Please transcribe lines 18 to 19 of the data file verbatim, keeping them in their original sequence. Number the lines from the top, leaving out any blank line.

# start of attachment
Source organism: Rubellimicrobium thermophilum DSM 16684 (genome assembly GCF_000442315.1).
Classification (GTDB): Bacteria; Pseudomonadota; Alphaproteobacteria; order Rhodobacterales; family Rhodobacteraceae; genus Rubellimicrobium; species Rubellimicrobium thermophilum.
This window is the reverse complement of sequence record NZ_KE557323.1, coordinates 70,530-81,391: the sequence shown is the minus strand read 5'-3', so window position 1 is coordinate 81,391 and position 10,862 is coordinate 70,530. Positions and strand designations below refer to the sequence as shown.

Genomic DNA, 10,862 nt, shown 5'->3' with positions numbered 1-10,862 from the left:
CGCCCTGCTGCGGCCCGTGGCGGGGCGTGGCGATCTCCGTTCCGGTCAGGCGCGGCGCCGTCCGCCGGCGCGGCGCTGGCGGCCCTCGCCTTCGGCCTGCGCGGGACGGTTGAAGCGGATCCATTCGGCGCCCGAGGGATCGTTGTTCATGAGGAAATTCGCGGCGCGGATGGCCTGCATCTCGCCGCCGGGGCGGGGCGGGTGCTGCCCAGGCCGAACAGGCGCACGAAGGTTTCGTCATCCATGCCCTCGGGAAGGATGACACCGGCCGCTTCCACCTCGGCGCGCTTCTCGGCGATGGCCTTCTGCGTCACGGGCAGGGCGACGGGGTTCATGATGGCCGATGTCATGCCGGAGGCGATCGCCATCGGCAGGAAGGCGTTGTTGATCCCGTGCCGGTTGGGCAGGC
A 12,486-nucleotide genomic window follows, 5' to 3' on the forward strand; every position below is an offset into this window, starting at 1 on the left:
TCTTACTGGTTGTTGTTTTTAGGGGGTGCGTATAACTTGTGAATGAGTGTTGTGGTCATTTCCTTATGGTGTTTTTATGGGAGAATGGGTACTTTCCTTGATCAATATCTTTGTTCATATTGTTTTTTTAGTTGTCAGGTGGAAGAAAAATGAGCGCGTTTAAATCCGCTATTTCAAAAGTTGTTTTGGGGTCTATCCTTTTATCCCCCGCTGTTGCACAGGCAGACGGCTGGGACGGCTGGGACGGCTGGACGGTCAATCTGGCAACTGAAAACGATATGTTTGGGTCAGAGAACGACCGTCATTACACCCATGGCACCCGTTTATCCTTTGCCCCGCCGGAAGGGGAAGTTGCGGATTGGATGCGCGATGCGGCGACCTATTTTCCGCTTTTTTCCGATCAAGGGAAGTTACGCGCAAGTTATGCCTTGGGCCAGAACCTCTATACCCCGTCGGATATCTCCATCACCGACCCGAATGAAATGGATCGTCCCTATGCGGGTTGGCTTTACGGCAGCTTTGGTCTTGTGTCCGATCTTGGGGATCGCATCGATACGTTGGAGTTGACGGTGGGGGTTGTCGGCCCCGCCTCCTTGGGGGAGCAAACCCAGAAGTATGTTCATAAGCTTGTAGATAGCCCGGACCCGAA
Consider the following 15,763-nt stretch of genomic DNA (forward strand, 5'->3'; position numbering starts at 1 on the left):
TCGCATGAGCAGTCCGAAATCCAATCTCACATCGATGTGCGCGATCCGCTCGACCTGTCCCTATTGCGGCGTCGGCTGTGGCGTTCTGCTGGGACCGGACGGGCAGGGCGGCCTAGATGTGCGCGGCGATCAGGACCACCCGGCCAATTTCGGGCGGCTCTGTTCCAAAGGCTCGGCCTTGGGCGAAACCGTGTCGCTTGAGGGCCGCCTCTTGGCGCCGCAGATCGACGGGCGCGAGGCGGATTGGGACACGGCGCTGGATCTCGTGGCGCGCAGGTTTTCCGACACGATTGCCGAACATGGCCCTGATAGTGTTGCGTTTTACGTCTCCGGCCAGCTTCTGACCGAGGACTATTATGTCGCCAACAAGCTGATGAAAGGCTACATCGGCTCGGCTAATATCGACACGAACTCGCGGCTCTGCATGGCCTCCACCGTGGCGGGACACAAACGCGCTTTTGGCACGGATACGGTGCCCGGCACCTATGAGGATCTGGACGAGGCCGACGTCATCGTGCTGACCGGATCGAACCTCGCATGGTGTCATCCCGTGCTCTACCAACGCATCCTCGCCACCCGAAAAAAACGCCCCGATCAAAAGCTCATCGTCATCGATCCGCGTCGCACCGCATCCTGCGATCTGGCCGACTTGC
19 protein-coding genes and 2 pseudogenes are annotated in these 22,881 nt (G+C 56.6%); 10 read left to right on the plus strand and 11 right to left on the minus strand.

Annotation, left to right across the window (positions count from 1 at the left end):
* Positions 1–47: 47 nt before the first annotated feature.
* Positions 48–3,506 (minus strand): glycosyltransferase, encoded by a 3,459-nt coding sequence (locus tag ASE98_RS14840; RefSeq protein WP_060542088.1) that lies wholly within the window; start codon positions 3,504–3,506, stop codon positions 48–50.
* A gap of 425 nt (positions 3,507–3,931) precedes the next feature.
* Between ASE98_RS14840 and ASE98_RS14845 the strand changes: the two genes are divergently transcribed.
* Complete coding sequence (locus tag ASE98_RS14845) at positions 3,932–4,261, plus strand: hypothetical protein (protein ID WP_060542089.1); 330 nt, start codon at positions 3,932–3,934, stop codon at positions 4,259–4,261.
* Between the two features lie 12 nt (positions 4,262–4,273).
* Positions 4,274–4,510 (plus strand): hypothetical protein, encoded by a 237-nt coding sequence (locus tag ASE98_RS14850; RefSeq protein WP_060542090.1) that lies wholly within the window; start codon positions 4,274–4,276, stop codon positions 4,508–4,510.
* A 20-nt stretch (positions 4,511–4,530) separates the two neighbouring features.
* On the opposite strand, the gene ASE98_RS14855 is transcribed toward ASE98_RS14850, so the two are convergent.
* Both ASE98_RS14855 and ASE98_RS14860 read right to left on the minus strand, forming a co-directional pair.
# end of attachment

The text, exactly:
* Positions 4,274–4,510 (plus strand): hypothetical protein, encoded by a 237-nt coding sequence (locus tag ASE98_RS14850; RefSeq protein WP_060542090.1) that lies wholly within the window; start codon positions 4,274–4,276, stop codon positions 4,508–4,510.
* A 20-nt stretch (positions 4,511–4,530) separates the two neighbouring features.